FORT?DODGE - The Retired and Senior Volunteer Program is returning to Webster and Hamilton counties starting April 1.
Central Iowa RSVP, which serves Story and Marshall Counties, will expand its RSVP program into the two counties through a state expansion grant.
RSVP is a national service program that engages adults who are 55 years of age of older in volunteer opportunities that meet community needs.
"I'm excited about restoring RSVP to the two communities," Kalen Peterson, Central Iowa RSVP director, said. "Originally I had mixed feelings about expanding because I've been a colleague of (Fort Dodge RSVP director) Jeanine Nemitz and she's been so great to work with over the years that I thought this was a shame. It should be Jeanine, but she was great and very supportive."
Nemitz, director of Fort Dodge's Foster Grandparents program, approves of the expansion.
"I'm excited that RSVP is coming back," she said. "I believe that what RSVP does is very important. It was hard for me, when we were forced to close last summer. I think that the way of the world is to be more efficient and I think it is probably like schools consolidating. I think when programs can consolidate and do things they can do more with the size grants that we have out there."
Fort Dodge's RSVP program ended June 30, 2011 after nine years due to cuts in federal funding. The loss of 40 percent of its funding meant that its limited staff would have to devote most of its time to fundraising.
Nemitz will not be resuming her role as RSVP director.
"RSVP is back, it's just not back in terms of us managing it. The management of it and the grant award has been given to the Story City program, Central Iowa RSVP," she said.
According to Nemitz, the Fort Dodge program couldn't legally be handed over to someone else to manage.
"The legal process for the grants is that the city of Fort Dodge, which was our sponsor, had to legally relinquish," she said. "But the state funds were still specifically for RSVP, and the state funds weren't cut. By us relinquishing, that made those state funds go into a pot for competition."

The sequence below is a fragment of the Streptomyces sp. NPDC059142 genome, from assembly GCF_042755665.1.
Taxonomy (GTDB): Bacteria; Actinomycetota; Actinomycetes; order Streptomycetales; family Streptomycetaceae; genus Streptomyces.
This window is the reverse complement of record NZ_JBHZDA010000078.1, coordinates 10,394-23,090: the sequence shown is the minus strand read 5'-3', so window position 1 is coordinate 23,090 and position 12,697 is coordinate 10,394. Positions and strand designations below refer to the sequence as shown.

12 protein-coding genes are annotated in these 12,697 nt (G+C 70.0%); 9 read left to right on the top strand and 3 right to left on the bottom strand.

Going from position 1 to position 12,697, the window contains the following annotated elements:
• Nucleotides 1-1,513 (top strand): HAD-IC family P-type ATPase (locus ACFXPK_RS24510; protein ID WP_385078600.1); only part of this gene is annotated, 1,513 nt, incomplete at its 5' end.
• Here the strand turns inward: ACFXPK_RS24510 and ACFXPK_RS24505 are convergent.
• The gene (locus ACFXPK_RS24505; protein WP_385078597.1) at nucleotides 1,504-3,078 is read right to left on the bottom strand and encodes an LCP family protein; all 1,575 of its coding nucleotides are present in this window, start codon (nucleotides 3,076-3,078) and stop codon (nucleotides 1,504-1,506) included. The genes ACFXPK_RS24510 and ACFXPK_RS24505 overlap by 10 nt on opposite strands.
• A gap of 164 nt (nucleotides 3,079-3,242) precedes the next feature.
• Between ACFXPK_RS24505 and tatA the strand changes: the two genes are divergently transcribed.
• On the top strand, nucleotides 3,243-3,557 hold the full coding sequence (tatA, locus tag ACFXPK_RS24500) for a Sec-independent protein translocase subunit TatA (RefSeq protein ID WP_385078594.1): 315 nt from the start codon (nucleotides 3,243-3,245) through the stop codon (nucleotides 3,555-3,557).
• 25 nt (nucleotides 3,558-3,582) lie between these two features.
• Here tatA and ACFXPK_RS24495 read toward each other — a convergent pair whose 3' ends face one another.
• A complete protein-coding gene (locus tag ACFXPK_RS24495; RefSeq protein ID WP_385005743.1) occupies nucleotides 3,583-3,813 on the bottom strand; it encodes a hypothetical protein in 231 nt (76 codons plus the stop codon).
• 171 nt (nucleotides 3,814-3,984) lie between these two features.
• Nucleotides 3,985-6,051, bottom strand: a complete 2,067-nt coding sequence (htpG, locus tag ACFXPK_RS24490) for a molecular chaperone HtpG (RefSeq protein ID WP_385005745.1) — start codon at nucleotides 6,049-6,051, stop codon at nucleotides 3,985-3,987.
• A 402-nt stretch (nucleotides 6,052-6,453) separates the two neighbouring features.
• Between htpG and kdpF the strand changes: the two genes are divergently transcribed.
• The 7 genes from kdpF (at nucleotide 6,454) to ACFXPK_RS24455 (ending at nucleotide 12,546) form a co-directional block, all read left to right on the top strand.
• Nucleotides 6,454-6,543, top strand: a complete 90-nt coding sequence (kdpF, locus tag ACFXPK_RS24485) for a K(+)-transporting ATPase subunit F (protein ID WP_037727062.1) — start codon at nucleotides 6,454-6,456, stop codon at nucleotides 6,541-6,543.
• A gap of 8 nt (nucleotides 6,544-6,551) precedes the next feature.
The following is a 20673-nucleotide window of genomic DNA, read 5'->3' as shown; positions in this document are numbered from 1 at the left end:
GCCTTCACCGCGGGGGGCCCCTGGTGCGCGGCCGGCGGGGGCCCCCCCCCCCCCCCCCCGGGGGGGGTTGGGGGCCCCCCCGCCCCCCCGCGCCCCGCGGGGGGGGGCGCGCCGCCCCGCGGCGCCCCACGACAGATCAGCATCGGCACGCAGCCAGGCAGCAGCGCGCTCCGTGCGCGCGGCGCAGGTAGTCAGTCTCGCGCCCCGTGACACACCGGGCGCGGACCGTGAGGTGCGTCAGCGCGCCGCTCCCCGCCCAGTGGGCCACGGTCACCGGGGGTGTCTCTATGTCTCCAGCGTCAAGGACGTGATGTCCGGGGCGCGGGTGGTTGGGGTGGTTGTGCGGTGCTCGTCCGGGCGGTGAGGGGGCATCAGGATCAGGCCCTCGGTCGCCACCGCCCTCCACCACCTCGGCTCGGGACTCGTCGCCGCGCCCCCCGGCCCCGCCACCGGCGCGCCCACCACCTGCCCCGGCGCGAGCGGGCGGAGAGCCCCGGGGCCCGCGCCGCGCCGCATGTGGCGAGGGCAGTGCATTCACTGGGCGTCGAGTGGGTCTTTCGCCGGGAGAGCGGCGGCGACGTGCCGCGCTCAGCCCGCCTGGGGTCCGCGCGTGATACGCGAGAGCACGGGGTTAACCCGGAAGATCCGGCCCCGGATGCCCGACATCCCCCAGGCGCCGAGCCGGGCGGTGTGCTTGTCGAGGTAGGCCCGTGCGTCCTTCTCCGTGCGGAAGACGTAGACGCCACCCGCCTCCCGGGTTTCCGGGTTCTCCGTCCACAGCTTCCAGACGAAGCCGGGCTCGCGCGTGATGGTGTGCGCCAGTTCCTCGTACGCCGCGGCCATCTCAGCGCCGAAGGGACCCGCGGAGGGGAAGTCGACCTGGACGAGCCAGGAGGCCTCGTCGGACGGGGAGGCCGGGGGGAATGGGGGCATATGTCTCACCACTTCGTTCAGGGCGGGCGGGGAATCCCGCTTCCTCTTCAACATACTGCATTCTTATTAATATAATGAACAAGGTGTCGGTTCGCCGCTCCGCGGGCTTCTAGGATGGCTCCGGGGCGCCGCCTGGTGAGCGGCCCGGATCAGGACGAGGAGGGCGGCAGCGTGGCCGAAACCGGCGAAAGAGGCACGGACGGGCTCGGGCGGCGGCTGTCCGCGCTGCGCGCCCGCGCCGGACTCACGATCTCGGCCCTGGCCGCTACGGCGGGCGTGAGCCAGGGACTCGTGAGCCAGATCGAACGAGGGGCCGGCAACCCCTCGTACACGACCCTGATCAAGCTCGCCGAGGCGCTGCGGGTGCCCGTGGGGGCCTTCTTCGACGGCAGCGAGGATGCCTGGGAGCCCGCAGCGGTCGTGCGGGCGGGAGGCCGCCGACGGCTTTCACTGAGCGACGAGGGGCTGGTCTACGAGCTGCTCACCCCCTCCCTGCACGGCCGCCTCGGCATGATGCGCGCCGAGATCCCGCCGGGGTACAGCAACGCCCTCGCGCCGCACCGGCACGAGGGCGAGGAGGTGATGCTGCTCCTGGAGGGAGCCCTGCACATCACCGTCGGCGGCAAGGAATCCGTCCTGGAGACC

Nemitz still feels that ending Fort Dodge RSVP was the right decision.
"I don't feel that we were pushed out in any way," she said. "We made the decision that was right for the size of the grants that we had. It was a very calculated and educated decision that we made a year ago. I think that only good things can come from this consolidation."
Peterson anticipates that there will be plenty of seniors in Fort Dodge looking for opportunities to volunteer.
"The project just closed last June, so it's been less than a year," she said. "I imagine there are RSVP volunteers that were sort of displaced when they closed their doors. I think it's still pretty fresh that some of those folks will be glad to get back on board. I'm hoping this will be an opportunity to get seniors matched up to volunteer opportunities."
Central Iowa RSVP will continue and build on activities started by Fort Dodge RSVP, including a pen pal project piloted at Cooper Elementary, Nemitz said.
"We matched up senior citizens with third-grade struggling readers," she said. "They've been writing back and forth twice a month. We went ahead and piloted it this year even though we weren't technically an RSVP, just because we had the plans in place and we wanted to see how it would work."
Also, a transportation program that would allow volunteers to help people get to medical appointments.
"It was something we were not able to do legally, mostly because we were sponsored by the city and there's just a lot of liability issues when you're sponsored by a government agency," Nemitz said.
Central Iowa RSVP, sponsored by the Story County senior citizens, has a federal grant fund in the $75,000-range at its disposal, Nemitz said, to help in its efforts.
"A large program like that, where they've got a director and currently three coordinators in the two counties they serve, can expand into Webster and Hamilton County, and all of the administrative burden of running that still stays with their home office," she said.
With its resources, Central Iowa RSVP will be able to hire a volunteer coordinator for Webster County, Nemitz said.
"While that will just be a part-time job, that person won't have any of the reporting responsibilities, the grant-writing stuff. That person will be able to concentrate purely on volunteer services," she said. "With the small grant we had, that really basically paid for one staff person part time and that person had to do everything. There wasn't as much time to do the people part of it."